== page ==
Capital Gains Tax — the second part of the question

Question

I bought a house 15 months ago. It is a corner block and I will be able to subdivide it. I paid $455K ex SDuty for it. The house is 815 sqm. The subdivision will leave me with the house being 500 sqm and the new land 315sq. The subdivision will cost around $30K when ready to build on.

3) If I decide to build a house on the land am I able to switch houses to claim the principle place of residence and avoid CGT? So I would rent out my current home and move into the new home for a few months. And then move back into the older home and rent out the newer home for just short of 6 years? And repeat the exercise until I decide to keep the new home and sell the old home. Or will I eventually need to pay CGT on one of the houses?? And does it matter if the houses are next door to each other. Can I still negatively gear the new property?




regards Therese

Answer

Please read through this twice before you throw your hands up. I think it makes much more sense when you know what I am getting to at the end.

As you will see in the How not to be a developer booklet even the CGT main residence exemption cannot apply if you are considered to be in business ie bought the property with the intention of splitting it and selling it. Though if it was only your intention to sell one half the other half could have your main residence exemption.
You need to be more along the lines of buying the property to live in and then changing your mind, may be wanting a bigger house. The longer the period between purchase and subdivision the better.
With the exception of a 6 months overlap rule that can only apply in very limited circumstances you cannot cover more than one property with your main residence exemption at a time. So if you use it on one property the other property will be exposed during that time. Further, you have to live in the house at least once to even qualify. Even if the land to date has been covered by your main residence exemption, once it is cut off from the house and land and sold separately it loses the main residence exemption for the period it was attached to the house.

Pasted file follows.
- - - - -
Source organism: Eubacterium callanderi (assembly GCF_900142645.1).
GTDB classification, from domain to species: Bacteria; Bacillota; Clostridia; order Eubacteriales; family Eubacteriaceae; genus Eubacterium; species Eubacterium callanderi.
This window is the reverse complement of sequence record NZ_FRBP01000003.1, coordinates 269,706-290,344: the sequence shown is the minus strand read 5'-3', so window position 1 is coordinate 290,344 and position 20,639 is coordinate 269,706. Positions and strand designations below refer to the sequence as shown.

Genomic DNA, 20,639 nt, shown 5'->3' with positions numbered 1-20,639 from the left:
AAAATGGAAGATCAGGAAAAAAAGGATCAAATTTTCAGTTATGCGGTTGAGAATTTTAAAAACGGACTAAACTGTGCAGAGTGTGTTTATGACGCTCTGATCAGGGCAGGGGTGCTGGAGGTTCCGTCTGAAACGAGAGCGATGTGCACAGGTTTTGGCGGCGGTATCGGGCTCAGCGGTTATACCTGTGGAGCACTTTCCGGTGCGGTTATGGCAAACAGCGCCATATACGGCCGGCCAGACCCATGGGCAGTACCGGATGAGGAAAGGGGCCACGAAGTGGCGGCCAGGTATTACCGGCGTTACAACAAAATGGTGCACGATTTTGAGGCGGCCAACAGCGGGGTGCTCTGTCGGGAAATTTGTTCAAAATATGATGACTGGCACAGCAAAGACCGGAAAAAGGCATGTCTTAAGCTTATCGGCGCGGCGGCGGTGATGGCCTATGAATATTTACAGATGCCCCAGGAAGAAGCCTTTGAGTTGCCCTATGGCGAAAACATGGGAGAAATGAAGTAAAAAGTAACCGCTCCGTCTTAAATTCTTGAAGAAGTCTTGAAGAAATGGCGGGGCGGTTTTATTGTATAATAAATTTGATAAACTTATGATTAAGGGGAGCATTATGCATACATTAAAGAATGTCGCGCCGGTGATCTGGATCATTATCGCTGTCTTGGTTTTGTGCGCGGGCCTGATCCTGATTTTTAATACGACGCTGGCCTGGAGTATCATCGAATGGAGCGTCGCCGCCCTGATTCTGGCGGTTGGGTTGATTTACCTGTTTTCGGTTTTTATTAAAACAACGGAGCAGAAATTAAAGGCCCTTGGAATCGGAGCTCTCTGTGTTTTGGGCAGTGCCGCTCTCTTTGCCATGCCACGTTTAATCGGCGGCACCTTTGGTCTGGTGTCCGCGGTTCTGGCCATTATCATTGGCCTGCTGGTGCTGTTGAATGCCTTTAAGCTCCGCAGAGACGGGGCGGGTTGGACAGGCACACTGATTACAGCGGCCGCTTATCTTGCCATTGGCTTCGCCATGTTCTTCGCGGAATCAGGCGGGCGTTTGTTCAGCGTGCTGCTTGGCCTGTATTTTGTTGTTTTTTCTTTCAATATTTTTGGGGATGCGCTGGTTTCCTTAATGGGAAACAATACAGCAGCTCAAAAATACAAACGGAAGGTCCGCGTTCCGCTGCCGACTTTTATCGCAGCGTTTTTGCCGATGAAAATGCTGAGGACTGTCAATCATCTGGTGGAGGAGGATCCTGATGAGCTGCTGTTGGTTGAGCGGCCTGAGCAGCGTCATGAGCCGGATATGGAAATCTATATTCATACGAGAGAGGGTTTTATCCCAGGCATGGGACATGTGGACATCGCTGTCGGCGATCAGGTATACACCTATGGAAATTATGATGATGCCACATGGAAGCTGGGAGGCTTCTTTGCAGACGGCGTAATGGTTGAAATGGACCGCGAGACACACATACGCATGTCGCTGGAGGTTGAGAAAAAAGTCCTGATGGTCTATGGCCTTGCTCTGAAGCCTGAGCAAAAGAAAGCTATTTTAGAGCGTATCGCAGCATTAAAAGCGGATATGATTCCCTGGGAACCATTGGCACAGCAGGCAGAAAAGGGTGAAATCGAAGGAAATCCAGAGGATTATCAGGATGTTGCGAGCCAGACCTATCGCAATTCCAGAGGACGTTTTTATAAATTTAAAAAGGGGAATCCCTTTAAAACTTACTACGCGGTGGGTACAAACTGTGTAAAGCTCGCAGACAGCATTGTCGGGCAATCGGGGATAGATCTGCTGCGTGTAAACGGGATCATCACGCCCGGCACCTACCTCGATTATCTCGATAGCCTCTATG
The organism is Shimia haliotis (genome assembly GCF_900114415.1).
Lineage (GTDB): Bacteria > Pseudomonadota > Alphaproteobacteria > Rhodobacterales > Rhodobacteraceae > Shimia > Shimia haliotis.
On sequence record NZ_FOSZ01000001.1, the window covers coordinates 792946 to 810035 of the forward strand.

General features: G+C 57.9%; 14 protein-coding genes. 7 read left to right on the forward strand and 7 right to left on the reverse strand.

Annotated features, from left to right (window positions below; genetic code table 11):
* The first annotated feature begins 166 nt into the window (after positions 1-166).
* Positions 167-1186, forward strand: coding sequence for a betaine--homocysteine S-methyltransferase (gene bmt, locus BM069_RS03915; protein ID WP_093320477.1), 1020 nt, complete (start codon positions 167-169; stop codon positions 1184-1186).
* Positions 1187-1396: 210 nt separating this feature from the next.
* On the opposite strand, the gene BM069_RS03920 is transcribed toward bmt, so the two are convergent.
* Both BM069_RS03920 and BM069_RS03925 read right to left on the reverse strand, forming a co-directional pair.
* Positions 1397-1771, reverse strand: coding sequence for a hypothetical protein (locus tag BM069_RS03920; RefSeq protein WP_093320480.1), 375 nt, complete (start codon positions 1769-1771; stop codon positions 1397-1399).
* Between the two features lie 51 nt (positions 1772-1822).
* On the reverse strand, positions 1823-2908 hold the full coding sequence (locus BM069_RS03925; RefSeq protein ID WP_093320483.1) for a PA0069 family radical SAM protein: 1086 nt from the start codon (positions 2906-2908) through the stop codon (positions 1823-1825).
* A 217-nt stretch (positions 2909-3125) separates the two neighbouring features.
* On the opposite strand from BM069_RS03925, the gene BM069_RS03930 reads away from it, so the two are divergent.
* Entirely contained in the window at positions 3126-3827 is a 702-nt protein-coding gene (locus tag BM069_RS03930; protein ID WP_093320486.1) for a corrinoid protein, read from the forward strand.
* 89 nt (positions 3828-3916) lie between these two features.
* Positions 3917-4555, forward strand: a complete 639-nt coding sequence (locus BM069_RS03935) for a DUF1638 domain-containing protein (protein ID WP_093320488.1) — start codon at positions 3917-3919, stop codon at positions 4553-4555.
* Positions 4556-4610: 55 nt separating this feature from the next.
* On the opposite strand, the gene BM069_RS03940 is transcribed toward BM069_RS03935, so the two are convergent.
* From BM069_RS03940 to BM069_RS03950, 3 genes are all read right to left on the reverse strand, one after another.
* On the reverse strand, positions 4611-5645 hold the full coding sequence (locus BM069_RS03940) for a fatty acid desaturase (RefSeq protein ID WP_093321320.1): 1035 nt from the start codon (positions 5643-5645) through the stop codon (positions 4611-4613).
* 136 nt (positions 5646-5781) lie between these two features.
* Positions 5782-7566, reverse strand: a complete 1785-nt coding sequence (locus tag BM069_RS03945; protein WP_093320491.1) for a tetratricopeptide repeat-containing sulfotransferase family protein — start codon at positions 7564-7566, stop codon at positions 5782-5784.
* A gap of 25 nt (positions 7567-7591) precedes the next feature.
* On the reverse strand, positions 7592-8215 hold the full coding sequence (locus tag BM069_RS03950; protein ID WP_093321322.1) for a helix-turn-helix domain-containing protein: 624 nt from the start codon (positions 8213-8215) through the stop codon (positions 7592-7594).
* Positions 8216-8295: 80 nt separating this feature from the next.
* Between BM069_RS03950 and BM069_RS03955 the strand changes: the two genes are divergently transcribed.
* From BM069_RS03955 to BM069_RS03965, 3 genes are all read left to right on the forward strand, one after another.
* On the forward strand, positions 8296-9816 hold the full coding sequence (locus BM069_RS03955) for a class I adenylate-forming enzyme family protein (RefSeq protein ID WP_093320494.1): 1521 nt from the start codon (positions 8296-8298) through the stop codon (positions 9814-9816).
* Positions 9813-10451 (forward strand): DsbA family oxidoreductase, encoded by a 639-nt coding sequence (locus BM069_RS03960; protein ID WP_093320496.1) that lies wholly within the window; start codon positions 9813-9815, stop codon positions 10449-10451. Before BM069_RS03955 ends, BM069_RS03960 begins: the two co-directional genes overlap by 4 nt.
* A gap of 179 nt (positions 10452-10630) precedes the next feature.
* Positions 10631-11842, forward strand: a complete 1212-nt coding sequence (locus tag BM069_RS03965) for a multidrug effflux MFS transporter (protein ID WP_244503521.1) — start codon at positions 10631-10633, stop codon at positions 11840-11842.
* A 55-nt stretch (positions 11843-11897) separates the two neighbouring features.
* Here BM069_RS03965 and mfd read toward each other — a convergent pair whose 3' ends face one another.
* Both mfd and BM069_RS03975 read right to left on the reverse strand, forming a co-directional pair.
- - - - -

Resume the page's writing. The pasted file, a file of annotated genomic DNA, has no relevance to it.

There is also the risk of GST applying to the new house or vacant land if you are considered to be in business and there is no doubt that deciding to build a house to promptly sell is a business.
You can negatively gear either property while they are earning income, including claiming depreciation this is the case even if it is also being covered by your main residence exemption during your absence ie living next door.
GST – Unlike vacant land the strategy of building a new house and renting it is superior in helping you avoid having to pay GST on the sale of the new house for any of the following reasons.
1) You built it as a rental and you are not already registered for GST so you are not required to do so just because you choose to sell a
property you built with the intention of holding as a rental. Section 23-5 states that if the annual turnover of supplies you make in the normal course of your enterprise, exceed $75,000 you must register for GST. Section 185-25 excludes from the calculation of annual turnover the supply of a capital asset. Building the property for rental then selling, is the supply of a capital asset and not included in the annual turnover. Section 118-15 excludes from annual turnover input taxed supplies so any domestic rent received is not included in annual turnover. The trouble is if you sell too soon it is hard to argue you didn’t build it to sell. You need another reason for changing your mind.